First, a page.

Iommi Hits Stores With Grohl, Ozzy, Others
As Limp Bizkit hits stores this week waving the flag for hard rock's new breed, one of the genre's old-school innovators also returns with help from some high-profile collaborators.
Black Sabbath guitarist Tony Iommi (the man responsible for enduring metal anthems such as "Iron Man," "Paranoid," and "War Pigs") delivered his solo debut, "Iommi," to record racks on Tuesday, and in the process, he unveiled his work with head Foo Fighter Dave Grohl, Smashing Pumpkins frontman Billy Corgan, Pantera's Phil Anselmo, and others.
The three people I had on my list [when I started] were Dave Grohl, Billy Corgan, and Phil Anselmo, and I thought just one of those would be great," Iommi said of his initial hopes for the project. "It went far better than that.
In the three and a half years Iommi spent working on his solo project, the guitarist was able to reel in not just Grohl, Corgan, and Anselmo, but also Henry Rollins, Serj Tankian of System Of A Down, Ian Astbury
of the Cult, Peter Steele of Type O Negative, Billy Idol, Skin of Skunk Anansie, and Iommi's old Sabbath pal Ozzy Osbourne.
I wanted to go for something that was not expected of me," Iommi explained. "I think a lot of people thought I'd use Ian Gillan and some of the people I'd worked with before, or maybe Rob Halford and Bruce Dickinson or whoever. I thought, 'No, I don't want to go that route. I want to do something different.'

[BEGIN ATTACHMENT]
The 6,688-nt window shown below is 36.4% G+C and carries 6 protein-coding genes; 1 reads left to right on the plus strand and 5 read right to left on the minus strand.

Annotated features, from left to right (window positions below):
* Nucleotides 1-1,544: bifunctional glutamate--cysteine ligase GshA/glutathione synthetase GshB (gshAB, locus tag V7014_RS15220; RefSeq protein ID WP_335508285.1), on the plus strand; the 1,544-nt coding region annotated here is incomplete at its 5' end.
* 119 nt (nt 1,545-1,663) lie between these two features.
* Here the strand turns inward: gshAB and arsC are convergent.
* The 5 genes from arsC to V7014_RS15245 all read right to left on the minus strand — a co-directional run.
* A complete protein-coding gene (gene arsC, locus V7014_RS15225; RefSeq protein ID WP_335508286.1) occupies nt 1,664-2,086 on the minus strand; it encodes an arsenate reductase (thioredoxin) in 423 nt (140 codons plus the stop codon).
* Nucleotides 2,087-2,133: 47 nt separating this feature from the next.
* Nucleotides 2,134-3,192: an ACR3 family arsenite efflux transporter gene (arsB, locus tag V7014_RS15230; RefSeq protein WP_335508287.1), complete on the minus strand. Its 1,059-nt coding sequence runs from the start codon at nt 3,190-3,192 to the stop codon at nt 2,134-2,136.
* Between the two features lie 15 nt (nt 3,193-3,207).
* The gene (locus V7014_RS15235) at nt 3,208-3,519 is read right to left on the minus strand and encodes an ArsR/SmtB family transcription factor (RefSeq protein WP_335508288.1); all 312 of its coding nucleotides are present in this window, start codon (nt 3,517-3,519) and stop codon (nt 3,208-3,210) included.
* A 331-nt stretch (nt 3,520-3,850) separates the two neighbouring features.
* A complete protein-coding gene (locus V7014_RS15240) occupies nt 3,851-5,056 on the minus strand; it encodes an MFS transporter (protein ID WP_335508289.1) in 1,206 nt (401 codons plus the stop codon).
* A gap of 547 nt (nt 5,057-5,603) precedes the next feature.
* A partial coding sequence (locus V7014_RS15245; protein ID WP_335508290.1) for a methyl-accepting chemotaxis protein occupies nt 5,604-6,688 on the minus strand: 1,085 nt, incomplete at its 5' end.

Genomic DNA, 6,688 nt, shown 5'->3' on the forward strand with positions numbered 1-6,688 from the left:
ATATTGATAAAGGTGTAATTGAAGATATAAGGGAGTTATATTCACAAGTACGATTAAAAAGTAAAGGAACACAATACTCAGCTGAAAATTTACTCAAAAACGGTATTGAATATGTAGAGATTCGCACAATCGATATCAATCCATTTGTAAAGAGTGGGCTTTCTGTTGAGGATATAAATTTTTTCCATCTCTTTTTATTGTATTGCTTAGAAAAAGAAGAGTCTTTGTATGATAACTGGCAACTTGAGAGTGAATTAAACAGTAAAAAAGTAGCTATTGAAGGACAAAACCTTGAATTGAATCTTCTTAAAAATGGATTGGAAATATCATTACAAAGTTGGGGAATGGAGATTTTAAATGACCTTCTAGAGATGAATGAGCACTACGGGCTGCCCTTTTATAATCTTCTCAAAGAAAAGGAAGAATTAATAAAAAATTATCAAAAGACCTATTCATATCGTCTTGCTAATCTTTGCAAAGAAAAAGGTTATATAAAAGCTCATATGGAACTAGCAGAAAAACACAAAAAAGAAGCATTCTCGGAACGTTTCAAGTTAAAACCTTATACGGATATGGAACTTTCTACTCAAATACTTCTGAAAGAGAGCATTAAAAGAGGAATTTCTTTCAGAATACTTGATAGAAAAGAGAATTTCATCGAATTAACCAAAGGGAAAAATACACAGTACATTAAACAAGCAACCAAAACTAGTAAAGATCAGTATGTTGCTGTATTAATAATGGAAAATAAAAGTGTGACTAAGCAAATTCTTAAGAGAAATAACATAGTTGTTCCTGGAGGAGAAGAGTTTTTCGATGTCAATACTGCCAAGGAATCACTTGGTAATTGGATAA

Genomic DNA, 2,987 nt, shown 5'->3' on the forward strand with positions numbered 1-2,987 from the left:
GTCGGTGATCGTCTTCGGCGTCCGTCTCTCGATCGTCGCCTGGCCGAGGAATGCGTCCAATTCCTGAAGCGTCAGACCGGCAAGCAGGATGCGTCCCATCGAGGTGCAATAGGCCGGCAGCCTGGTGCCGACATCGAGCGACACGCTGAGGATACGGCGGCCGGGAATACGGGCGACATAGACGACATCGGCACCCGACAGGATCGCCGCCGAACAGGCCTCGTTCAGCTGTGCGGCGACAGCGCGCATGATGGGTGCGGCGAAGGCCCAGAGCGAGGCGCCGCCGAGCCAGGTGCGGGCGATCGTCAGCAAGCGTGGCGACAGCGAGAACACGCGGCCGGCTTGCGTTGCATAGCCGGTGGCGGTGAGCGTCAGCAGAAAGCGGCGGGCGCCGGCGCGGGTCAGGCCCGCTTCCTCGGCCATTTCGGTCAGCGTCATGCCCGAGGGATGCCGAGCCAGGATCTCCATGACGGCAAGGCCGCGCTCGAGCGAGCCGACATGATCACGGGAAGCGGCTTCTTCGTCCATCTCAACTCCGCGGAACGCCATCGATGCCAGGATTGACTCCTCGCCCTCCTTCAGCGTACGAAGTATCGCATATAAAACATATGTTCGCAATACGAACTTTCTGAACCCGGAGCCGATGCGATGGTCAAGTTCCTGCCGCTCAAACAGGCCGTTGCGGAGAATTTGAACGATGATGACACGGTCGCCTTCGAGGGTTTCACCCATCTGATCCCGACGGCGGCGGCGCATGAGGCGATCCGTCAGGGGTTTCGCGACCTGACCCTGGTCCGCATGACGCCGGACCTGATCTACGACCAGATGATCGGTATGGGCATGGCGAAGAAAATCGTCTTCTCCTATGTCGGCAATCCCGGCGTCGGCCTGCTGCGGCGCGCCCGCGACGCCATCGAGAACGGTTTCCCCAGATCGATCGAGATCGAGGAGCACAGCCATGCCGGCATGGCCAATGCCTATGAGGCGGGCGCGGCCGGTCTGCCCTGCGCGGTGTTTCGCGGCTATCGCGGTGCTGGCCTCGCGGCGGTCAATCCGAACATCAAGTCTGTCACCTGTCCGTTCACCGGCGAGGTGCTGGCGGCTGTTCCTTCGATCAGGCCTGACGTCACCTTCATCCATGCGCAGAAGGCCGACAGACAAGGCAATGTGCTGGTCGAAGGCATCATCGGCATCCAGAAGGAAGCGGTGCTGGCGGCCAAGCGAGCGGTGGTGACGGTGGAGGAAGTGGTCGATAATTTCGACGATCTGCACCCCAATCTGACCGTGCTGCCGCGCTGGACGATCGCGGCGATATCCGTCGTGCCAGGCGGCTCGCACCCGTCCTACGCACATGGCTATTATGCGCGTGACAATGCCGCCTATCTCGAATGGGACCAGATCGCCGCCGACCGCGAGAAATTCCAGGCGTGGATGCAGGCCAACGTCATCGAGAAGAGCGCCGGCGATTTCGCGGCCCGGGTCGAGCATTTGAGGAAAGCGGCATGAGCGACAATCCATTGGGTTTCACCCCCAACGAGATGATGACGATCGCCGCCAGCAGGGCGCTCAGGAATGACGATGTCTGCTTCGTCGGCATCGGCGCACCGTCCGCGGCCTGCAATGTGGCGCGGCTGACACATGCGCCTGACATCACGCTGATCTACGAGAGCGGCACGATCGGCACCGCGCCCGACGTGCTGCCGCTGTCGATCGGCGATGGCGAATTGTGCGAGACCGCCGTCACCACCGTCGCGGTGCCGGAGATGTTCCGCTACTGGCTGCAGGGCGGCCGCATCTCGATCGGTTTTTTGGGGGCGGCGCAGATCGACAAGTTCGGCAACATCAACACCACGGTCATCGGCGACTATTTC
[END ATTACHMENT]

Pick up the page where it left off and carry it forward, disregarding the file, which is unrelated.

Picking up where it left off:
Of course, the vocalists recruited for the album were more than happy to help Iommi with that directive.
It's an honor," Peter Steele said of being tapped for the project. "I used to idolize them. I still do to a certain degree, but in a more mature way. If someone told me when I was 16 or 18 years old that I'd be doing a side project with Tony Iommi, I wouldn't have believed it.
It was great, because I've always been a closet metalhead," Grohl said of his involvement. "I've listened to metal as long as I've listened to hardcore
and punk rock and stuff like that, so getting the chance to work with someone from Black Sabbath and to sing like a metal guy was fun. I felt I had the freedom to go off. It was fun.
Grohl got to take his metal fantasy one step further when he slipped behind the kit to lay down drum tracks for his contribution to the album, "Goodbye Lament.
I was so excited to be playing the drums that I kept breaking sh** in the studio," Grohl said. "I did six drum takes, and it took three and a half hours, because after every take we'd have to send out for another kick drum pedal, we'd have to send out for another snare. We would try to rig stuff with chicken wire to try to get it to hold together, and it would just break apart. It was great.
Like the other vocalists who contributed to the album, Grohl cowrote his track with Iommi, penning lyrics for the song after hearing Iommi's riffs in the studio. The guitarist struck his most productive partnerships with Anselmo, Corgan,
and Idol, all of whom wound up writing multiple songs with Iommi, though each vocalist landed only one track on the album.
We had no idea what we were going to do," Iommi said of his work with Corgan, which eventually yielded two songs. "Billy said, 'Why don't we do a song with a lot of riffs in it?' That's just up my street. I love that. I came up with these riffs, and we just went on and made it into an eight-minute song ['Black Oblivion'].
Given the implausibility of bringing together all the vocalists on "Iommi" for any sort of extensive touring, it's unlikely that the guitarist will be able to hit the road in support of his solo debut. However, Iommi said that he is hopeful that he can share the stage with a number of the singers on the album for at least a few select gigs.